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Real Life Veterinarians - Are you taking a stand?

Posted in Guest Blogger @ Sep 9th 2014 - By Nadine Hamilton, Director, Positive Psych Solutions
Veterinarians, Are You Taking A Stand?

Whether your values are being met in your job can have a big impact on your personal well-being....

Recently, my colleague Judy from Vetanswers sent me a copy of a blog by Veterinarian Krista Magnifico "Diary of a Real-Life Veterinarian - Taking a Stand and Facing Consequences".

As I have recently been conducting my own Doctoral research into Veterinarian ("Vet/s") well-being, and also working with Vets as a well-being coach to try and help combat the high levels of stress, burnout and suicide, I already had an "inside" view of the demands placed on Vets and what makes their job (and lives) so stressful.  Reading this blog just reinforced what I, and no doubt the majority of Vets, already know.

As a psychologist, I also have the (sometimes unenviable) experience of seeing the inner turmoil and debilitating effects of depression on many individuals. 

Make no mistake - mental illness does not discriminate and can affect any of us at any time given the right triggers and circumstances. 

Learning how to recognise the signs and symptoms, however, and seeking appropriate help when needed, can help you to deal with this more proactively, rather than reactively.  Building resilience and having good, healthy coping strategies can also be a potential life-saver when things get tough.

I personally commend Krista for taking a stand by not euthanising pets unnecessarily.  What she said about her "beliefs" (and acting in line with these) was an instrumental factor for me. 

No-one can force us to do anything we don't want to do.  No-one can make us act or behave in a certain way unless we allow it to happen.  For example, if I said to you right now "Hop on one leg while poking your tongue out"  I couldn't make you do this unless you chose to do so. 

This all ties in to values. 

In the context of Acceptance and Commitment Therapy (ACT - my psychological intervention of choice along with Positive Psychology), values are things you want to stand for - things that give you your sense of meaning and purpose.  Values are actions.  The theory holds that if we act in line with our values, it balances and we have a feeling of well-being and vitality.  If we aren't acting in line with our values, it doesn't balance and we have suffering. 

In other words:

  • if what we want, and what we get, are closely aligned and balanced, we have well-being
  • if what we want, and what we get are not closely aligned or balanced, we are further away from our values and experience suffering.

Think about this - when things are going well or when something good happens, ask yourself "Why is this so good?".  When things aren't going so well or when it feels bad or negative, ask yourself "Why is this so bad?".  You can virtually bet your answers will be aligned to your values - either they are being met (= good) or are not being met (= not so good).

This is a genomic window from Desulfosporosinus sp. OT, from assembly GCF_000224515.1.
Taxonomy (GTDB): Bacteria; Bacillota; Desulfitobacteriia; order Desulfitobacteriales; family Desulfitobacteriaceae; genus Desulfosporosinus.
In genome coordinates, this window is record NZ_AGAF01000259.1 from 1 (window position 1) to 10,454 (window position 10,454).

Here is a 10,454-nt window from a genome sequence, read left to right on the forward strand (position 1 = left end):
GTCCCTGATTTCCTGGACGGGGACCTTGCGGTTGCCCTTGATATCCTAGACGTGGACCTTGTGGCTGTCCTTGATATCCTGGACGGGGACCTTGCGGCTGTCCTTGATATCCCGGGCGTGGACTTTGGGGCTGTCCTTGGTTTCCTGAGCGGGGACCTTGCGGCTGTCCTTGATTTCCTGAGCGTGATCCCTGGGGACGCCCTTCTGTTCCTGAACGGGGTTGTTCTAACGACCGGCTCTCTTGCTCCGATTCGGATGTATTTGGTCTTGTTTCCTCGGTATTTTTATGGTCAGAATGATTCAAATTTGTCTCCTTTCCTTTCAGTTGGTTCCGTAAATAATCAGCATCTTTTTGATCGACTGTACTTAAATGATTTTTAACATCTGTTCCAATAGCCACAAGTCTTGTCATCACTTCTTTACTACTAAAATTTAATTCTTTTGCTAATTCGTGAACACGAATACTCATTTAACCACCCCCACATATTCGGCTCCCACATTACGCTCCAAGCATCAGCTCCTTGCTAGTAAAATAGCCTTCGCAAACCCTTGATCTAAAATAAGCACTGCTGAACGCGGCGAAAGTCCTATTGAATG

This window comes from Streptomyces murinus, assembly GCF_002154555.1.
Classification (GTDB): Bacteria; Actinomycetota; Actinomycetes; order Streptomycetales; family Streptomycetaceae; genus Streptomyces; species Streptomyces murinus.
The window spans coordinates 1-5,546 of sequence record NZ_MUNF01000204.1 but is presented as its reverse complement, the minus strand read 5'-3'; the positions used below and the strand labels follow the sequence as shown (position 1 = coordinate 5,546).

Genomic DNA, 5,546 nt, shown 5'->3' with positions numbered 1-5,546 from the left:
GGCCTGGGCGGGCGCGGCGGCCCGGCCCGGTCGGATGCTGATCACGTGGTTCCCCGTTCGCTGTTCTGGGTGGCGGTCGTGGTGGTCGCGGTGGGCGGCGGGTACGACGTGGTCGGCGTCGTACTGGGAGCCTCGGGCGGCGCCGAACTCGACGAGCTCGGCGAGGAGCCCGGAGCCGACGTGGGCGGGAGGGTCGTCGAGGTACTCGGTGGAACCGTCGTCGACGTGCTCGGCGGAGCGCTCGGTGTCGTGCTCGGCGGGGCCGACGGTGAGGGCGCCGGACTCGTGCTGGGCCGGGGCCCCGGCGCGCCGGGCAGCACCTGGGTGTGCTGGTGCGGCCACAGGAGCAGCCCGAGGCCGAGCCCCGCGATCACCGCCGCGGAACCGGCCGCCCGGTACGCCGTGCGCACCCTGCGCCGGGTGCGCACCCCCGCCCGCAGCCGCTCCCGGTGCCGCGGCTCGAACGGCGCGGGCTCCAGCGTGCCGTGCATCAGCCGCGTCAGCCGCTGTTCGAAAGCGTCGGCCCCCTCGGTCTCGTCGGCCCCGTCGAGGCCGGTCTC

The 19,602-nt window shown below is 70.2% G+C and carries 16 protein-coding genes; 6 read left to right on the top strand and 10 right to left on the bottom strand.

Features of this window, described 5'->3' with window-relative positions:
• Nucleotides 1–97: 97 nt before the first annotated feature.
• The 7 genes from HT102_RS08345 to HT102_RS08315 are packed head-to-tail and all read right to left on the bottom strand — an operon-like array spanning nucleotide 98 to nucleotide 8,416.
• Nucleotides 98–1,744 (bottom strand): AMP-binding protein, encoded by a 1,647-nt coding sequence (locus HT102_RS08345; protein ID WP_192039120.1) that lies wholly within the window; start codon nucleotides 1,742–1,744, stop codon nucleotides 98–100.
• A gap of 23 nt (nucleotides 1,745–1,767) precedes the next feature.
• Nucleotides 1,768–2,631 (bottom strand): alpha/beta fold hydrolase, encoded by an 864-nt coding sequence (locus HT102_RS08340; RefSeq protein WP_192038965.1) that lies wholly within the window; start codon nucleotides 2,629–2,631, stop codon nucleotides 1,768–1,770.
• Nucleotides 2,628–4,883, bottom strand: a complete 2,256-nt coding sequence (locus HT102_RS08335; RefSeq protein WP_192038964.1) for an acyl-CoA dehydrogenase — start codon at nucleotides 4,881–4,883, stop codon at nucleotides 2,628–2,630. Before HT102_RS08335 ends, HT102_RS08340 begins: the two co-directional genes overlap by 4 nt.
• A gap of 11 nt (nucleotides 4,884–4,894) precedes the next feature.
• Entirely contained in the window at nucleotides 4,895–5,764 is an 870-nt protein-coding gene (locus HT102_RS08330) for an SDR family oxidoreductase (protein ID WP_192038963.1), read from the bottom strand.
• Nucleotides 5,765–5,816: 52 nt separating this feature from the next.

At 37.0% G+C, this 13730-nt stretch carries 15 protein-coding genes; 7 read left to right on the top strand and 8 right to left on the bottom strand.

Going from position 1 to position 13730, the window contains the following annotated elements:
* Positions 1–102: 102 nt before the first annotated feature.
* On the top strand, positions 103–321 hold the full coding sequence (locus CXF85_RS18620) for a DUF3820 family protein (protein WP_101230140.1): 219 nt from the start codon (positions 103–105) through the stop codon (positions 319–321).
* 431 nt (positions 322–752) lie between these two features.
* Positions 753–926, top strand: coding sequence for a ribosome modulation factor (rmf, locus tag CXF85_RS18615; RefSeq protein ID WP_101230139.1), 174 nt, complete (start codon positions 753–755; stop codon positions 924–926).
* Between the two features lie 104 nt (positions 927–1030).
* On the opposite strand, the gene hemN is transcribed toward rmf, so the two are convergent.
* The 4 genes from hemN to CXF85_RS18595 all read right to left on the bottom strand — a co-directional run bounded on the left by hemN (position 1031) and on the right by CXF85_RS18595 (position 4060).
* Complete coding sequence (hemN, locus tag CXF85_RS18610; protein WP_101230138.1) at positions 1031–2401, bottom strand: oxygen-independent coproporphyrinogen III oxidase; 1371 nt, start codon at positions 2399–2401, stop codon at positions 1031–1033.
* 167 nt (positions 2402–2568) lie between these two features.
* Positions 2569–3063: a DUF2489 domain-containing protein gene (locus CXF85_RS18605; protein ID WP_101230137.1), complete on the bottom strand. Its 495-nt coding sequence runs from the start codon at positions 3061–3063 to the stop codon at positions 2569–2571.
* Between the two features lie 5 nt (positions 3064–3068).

Here's an example.  If I value having harmonious relationships and this is happening, I feel good because what I value is happening (or balanced).  But, if I have conflict with someone, or see other people in conflict, I will likely feel uncomfortable or distressed in some way, because what I value (ie. harmonious relationships) and what I'm getting (ie. unharmonious relationships) do not align.

Our actions (or behaviours) are the only things in our control. 

Ideally, we want to act in line with our values to allow ourselves to live the good life with a sense of well-being and vitality.  If you are really struggling with the turmoil of what action to take (ie. euthanise versus not euthanising under these kinds of circumstances), remember that ultimately you are the person that has to live with the long-term consequences of your actions.  If these do not align with your values, you have a very unfortunate decision to make - ie. act in line with your values (and potentially face negative consequences if you work in an environment where 'the client gets what the client wants so long as they are paying for it'), but have a clear conscience in the long run, or choose to act against your values, and then suffer in the long run. 

Either way, the choice is yours.

About Nadine

Dr Nadine Hamilton is a psychologist who spent over six years researching veterinarian wellbeing at a doctoral level. Her research investigated why the rate of suicide in this profession is so high as well as developing an evidence-based psycho-educational intervention program. Nadine has since commenced new doctoral research (PhD) to extend her research into veterinary wellbeing and works exclusively with the veterinary profession.

Positive Psych Solutions is her boutique psychology practice that is also home to the revolutionary intervention program "The Coping & Wellbeing Program for Veterinary Professionals". 

Early in 2018, Nadine also launched her charity 'Love Your Pet Love Your Vet' that aims to raise awareness of veterinary wellbeing, reduce stigma in veterinary professionals seeking help, as well as providing support for all who work in the veterinary industry.

In 2019 Nadine published her best selling book Coping with Stress and Burnout as a Veterinarian. It's not just for vets though, and this highly accessible book offers psychological knowlwdge and skills to combat stress, burnout, anxiety, depression and suicide.  It's a must-have in every veterinary clinic's library and in every team member's bookcase.



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